The Portuguese controlled the sugar trade at that time. Not only did they have Madeira (the first sugar colony in the Atlantic, founded in the 1420s), they also controlled the Gulf of Guinea and had sugar colonies there (established in the 1470s). In 1500 the Portuguese colonised Brazil, which grew into the largest and most populous of all their colonies. As well, they had a system of feitorias (fortified trading posts) along the western coast of Africa. In 1575 they had also established colonial control over Angola (which remained a Portuguese colony until 1975) on the southwest African coast and used it as a major source of slave labour. This gave Portugal control over both sides of the Atlantic, a source of slaves and the richest sugar colonies in the world.
In 1630 the Dutch conquered northern Brazil from Portugal and managed to maintain control of the region for 24 years. In 1641, after an earlier failed attempt, the Netherlands also managed to capture Angola (which they held until 1648). Though they were able to maintain control of these Portuguese possessions for only a short time the Dutch established connections between the colonies and Amsterdam, as Palmié describes:
[The Dutch] turned Amsterdam – which already was the center of finance and banking in northern Europe – into one of the major international European markets for sugar. In contrast to the Portuguese, the Dutch apparently had no strong interest in monopolizing sugar production. In their view, profit lay in offering credit and taking over commercial shipping and distribution.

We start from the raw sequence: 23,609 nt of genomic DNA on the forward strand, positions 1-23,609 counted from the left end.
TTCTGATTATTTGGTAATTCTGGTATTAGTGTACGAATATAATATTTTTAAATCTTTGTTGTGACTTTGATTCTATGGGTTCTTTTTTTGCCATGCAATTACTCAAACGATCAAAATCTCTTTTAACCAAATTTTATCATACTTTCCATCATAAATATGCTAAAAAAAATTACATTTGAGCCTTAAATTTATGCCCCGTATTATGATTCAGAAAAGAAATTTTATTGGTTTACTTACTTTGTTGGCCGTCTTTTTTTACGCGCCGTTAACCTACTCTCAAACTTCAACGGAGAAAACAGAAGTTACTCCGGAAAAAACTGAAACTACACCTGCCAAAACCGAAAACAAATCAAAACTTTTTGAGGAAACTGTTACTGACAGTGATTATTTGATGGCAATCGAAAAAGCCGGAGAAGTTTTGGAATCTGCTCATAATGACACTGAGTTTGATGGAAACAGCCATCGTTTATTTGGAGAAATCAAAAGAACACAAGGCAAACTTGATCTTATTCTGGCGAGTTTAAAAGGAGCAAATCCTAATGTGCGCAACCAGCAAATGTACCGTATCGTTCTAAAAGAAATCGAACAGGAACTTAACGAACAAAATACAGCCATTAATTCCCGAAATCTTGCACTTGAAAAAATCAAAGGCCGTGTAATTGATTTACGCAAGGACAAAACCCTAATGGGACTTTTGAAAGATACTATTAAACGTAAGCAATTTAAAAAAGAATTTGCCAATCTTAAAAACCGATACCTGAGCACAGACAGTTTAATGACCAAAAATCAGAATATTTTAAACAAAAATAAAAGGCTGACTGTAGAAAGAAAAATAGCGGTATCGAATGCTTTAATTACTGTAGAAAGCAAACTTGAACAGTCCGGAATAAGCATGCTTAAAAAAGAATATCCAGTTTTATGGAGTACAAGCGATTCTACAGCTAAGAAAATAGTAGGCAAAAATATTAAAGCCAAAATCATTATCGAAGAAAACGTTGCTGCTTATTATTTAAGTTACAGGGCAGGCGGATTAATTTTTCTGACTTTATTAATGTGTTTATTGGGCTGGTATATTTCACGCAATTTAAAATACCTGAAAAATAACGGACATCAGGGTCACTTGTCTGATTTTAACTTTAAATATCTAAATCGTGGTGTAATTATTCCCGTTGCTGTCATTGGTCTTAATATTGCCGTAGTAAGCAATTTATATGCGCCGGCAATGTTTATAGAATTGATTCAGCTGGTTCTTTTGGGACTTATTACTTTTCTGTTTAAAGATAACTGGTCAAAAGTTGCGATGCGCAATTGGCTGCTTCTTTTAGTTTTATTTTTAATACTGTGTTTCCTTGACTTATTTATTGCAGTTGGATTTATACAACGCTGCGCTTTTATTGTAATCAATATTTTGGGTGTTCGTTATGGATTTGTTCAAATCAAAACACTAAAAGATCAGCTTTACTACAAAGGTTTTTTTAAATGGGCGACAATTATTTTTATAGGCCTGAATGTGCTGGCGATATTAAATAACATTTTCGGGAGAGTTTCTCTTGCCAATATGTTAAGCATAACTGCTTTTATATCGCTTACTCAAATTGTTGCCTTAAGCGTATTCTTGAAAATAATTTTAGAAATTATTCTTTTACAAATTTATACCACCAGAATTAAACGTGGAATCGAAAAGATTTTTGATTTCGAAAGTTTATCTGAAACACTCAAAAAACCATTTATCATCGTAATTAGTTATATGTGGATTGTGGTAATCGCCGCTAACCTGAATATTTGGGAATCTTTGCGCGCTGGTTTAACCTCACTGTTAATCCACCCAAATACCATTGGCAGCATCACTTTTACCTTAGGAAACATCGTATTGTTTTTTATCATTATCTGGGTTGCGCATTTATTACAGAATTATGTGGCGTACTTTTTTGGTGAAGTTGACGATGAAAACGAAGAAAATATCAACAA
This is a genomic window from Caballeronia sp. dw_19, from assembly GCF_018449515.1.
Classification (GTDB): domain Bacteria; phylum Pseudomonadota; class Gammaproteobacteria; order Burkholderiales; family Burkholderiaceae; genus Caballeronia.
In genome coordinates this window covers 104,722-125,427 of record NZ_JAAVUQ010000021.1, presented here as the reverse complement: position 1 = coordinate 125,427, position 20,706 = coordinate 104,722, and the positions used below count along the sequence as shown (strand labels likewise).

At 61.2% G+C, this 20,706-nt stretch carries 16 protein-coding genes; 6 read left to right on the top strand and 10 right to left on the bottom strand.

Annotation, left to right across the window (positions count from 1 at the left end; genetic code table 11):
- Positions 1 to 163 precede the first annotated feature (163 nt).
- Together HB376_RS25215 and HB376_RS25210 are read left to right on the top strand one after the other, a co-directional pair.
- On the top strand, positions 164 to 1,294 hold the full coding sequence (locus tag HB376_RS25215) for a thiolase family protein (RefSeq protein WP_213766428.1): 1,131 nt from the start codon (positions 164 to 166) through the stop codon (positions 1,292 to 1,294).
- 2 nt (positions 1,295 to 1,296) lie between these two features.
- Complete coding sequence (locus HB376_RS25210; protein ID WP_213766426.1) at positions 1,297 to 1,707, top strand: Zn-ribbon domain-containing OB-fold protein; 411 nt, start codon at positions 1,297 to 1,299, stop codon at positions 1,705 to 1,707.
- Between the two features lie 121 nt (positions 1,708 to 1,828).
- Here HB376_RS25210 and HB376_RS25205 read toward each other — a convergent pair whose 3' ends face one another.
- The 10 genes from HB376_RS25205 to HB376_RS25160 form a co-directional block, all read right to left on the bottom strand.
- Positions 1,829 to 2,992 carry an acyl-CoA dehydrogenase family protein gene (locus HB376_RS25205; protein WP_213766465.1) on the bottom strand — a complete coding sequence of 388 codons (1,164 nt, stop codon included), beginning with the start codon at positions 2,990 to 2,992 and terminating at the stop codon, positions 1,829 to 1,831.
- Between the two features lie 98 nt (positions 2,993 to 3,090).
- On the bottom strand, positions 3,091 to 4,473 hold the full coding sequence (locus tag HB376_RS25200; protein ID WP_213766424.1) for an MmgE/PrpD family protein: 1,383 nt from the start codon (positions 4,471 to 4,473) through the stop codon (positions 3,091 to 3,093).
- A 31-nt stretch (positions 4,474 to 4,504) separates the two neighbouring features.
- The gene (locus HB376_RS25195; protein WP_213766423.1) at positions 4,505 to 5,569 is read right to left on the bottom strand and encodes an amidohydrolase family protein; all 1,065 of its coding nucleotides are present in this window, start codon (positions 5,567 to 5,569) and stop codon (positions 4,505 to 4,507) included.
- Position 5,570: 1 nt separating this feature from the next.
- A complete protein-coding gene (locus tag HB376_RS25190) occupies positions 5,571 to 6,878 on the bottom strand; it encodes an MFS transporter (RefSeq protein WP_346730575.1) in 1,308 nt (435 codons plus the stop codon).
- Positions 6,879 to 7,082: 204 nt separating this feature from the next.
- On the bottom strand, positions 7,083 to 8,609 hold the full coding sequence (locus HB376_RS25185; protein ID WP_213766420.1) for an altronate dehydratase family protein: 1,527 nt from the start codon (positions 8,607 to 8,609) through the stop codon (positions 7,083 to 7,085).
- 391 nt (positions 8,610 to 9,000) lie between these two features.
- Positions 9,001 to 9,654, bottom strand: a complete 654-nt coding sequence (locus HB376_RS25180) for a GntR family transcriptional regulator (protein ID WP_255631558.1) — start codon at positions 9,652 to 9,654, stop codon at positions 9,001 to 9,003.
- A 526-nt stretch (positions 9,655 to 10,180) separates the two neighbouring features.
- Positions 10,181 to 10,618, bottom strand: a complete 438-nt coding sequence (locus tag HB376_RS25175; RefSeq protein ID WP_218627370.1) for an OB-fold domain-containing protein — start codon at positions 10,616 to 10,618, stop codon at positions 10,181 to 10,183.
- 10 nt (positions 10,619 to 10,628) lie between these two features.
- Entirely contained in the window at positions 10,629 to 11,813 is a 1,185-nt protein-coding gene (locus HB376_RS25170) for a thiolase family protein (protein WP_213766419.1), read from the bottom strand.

PERNAMBUCO, SUGAR AND THE DUTCH
Professor Palmié notes that by 1526 Brazil was successfully exporting sugar to Europe and by the early 1600s it was the world’s leading producer of sugar, having surpassed Madeira, the Canaries, the sugar islands of the Gulf of Guinea and the sugar-producing Spanish Caribbean colonies. The Portuguese planters in Brazil had plenty of slave labour from their African colonies, which gave them a huge advantage over the Spanish (who had no African colonies) and other European colonial powers (who relied on a limited indentured, settler and native labour force). When the Dutch conquered northern Brazil in 1630 it was already successful. The Dutch brought major finance to the region, which enabled the building of more sugar mills. The area of Pernambuco was particularly profitable as it was the centre of the sugar industry in northern Brazil.
THE ROLE OF SEPHARDIC JEWS